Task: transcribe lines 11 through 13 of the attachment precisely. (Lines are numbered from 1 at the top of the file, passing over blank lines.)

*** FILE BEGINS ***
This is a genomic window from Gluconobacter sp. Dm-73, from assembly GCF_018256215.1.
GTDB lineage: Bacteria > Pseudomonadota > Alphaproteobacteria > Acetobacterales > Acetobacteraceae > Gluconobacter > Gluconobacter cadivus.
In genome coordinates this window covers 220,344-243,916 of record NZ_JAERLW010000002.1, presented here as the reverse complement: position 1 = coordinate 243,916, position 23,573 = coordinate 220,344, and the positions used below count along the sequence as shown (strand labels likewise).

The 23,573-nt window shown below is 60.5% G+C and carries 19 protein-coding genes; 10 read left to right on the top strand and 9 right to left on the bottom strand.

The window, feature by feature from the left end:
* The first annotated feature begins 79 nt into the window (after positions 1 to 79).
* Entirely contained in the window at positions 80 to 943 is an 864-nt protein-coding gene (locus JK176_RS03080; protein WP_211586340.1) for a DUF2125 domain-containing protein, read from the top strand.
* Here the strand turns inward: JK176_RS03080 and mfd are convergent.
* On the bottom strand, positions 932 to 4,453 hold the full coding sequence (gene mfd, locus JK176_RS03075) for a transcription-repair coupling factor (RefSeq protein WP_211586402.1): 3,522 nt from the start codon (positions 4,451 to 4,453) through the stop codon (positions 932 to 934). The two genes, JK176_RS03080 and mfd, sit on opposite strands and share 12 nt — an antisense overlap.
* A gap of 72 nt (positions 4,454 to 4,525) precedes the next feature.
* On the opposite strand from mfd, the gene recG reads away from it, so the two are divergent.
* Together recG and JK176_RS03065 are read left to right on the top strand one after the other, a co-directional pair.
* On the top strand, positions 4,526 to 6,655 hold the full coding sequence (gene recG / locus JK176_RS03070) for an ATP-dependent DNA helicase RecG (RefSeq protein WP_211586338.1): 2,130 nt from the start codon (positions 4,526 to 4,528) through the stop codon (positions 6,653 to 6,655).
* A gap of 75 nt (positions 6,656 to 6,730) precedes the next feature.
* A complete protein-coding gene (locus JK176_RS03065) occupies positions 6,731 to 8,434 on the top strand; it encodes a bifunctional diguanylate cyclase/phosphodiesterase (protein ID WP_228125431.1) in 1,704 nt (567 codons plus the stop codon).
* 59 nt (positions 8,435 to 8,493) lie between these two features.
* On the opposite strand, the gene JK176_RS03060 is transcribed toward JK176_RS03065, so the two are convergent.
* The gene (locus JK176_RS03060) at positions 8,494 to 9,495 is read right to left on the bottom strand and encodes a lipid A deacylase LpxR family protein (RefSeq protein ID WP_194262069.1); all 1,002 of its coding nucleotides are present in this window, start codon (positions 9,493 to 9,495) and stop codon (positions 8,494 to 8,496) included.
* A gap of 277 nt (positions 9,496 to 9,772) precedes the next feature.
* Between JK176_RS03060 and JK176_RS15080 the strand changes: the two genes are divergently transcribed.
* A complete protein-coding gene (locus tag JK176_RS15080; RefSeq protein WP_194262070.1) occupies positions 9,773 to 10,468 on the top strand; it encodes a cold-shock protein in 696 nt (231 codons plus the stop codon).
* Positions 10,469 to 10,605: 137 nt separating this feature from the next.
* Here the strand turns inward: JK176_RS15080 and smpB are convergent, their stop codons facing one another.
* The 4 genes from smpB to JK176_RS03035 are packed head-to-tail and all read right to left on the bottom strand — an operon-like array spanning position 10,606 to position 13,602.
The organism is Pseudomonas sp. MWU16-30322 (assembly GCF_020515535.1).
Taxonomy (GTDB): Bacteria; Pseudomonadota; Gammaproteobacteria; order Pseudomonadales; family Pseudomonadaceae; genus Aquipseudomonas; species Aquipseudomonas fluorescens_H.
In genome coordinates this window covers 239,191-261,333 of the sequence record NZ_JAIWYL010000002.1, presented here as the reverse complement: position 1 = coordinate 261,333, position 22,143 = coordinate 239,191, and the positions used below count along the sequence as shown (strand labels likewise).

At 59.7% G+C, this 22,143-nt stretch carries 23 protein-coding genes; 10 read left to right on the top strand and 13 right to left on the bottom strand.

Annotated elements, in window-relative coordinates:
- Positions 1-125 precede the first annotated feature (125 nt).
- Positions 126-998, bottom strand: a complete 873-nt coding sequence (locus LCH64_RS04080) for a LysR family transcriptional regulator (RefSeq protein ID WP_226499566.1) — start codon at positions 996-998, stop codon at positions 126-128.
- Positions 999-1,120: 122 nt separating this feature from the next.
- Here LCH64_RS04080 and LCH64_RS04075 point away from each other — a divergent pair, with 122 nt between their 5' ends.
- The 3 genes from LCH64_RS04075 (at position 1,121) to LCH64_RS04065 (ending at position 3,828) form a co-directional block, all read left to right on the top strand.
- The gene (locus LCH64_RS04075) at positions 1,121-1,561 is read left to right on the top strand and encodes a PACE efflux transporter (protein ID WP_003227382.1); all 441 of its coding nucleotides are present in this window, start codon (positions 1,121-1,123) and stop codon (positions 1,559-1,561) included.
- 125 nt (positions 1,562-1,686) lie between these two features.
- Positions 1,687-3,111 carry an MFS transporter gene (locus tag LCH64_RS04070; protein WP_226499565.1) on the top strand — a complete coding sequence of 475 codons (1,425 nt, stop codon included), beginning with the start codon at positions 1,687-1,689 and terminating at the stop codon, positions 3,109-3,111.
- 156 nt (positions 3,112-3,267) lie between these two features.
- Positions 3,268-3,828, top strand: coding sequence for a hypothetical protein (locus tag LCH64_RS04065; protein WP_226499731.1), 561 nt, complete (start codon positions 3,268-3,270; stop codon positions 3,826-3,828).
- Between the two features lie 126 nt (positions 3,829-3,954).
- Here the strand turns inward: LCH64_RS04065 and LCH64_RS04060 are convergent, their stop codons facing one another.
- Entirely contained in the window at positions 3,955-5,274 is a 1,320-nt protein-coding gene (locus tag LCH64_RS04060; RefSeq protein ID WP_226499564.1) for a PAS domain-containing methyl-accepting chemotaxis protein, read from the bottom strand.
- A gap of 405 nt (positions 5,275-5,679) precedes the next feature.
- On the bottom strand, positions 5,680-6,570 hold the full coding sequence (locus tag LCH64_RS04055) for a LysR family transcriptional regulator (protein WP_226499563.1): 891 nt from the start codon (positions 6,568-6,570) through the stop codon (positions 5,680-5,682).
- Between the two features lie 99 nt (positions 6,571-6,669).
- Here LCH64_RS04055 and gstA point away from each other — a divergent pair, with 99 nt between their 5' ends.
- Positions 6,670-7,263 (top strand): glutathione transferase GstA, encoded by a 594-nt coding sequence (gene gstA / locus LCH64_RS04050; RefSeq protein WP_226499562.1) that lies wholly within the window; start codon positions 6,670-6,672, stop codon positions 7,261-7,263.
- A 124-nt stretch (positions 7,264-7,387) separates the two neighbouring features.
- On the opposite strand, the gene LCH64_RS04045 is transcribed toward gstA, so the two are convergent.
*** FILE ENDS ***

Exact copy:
* On the opposite strand from mfd, the gene recG reads away from it, so the two are divergent.
* Together recG and JK176_RS03065 are read left to right on the top strand one after the other, a co-directional pair.
* On the top strand, positions 4,526 to 6,655 hold the full coding sequence (gene recG / locus JK176_RS03070) for an ATP-dependent DNA helicase RecG (RefSeq protein WP_211586338.1): 2,130 nt from the start codon (positions 4,526 to 4,528) through the stop codon (positions 6,653 to 6,655).